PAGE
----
Gold Prices Shake Off 313K New Jobs In February; Wage Growth Disappoints
The Bureau of Labor Statistics said 313,000 jobs were created in February. Economists were expecting to see job gains of around 200,000. Not only did February job gains beat expectations, strong revisions were reported in December and January. December's data was revised up to 175,000 jobs, up from the previous estimate of 160,000. January's data was revised up to 239,000, up from the previous estimate of 200,000.
"After revisions, job gains have averaged 242,000 over the last 3 months," the report said.
At the same time, the unemployment rate held steady at 4.1%, which was higher than expectations with forecasts calling for a drop to 4.0%.
Gold prices were seeing some profit taking ahead of the report, and have pushed only slightly lower in initial reaction. April gold futures last traded at $1,314.50 an ounce, down 0.53% on the day.
According to some analysts, gold is seeing little reaction to the stronger-than-expected employment data because wages continue to disappoint market expectations. The report said that last month average hourly earnings increased by four cents or 0.1% to $26.75. Markets were expecting to see an increase of 0.2%.
Annually the report said that wages increased 2.6%.
Some economists have noted that the muted wage growth could encourage the dovish members in the Federal Reserve to call for looser monetary policy. There are members on the central bank committee who want to wait for inflation to pick up before they raise interest rates again.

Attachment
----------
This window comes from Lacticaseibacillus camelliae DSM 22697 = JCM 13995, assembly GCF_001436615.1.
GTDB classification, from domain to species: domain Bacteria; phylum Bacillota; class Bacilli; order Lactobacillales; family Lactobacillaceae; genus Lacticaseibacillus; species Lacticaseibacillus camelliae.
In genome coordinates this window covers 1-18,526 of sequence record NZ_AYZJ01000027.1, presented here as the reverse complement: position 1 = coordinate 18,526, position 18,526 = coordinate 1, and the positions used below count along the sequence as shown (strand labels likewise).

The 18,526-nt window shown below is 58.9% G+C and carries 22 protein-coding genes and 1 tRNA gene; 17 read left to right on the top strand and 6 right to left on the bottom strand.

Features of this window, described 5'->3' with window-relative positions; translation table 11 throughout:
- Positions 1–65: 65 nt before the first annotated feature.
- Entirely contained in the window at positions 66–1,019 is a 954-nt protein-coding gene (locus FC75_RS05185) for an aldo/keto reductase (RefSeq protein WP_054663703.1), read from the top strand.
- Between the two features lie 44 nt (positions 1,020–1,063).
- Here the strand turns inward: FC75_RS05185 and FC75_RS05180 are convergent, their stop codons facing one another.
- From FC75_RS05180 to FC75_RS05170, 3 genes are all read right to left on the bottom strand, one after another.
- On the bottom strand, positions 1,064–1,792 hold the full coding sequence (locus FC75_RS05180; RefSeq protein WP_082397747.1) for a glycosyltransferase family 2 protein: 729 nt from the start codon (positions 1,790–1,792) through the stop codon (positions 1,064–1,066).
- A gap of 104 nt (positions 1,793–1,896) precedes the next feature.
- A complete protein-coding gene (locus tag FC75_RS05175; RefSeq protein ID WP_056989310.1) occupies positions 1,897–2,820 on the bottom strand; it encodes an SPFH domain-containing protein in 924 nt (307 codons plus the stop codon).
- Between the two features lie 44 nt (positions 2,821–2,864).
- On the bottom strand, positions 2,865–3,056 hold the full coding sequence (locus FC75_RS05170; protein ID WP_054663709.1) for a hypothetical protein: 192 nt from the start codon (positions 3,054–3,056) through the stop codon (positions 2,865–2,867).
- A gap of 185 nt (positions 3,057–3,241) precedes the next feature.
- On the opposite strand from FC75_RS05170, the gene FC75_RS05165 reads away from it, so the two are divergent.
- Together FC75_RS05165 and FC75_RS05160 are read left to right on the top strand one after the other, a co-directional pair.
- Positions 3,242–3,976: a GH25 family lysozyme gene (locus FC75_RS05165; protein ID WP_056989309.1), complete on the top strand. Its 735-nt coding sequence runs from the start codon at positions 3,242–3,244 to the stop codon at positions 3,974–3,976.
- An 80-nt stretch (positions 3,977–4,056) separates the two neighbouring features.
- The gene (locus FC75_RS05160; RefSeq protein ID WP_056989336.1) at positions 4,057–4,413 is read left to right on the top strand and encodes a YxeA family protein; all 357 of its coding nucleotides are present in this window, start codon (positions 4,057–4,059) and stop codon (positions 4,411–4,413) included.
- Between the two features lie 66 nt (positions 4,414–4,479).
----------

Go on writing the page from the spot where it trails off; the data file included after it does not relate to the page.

"February data confirmed our suspicion that last month's strong wage figure was largely an illusion, with a tame 0.1% gain in the latest month taking the annual rate back close to the average of the past couple of years," said Andrew Grantham, senior economist at CIBC World Markets. "the wage numbers should allay fears of a quick pick up in inflation, and as such we still see the Fed hiking interest rates three times this year ie. the same pace as that seen in 2017."
Paul Ashworth, chief U.S. economist at Capital Economists said that he is not paying much attention to wage data. He explained that anecdotal evidence reports severe labor shortages through many industry and this will ultimately lead to high wages.
He noted that February’s job gains was the biggest in 18 months.
“This is more evidence that the Fed will need to hike four times this year, starting later this month,” he said.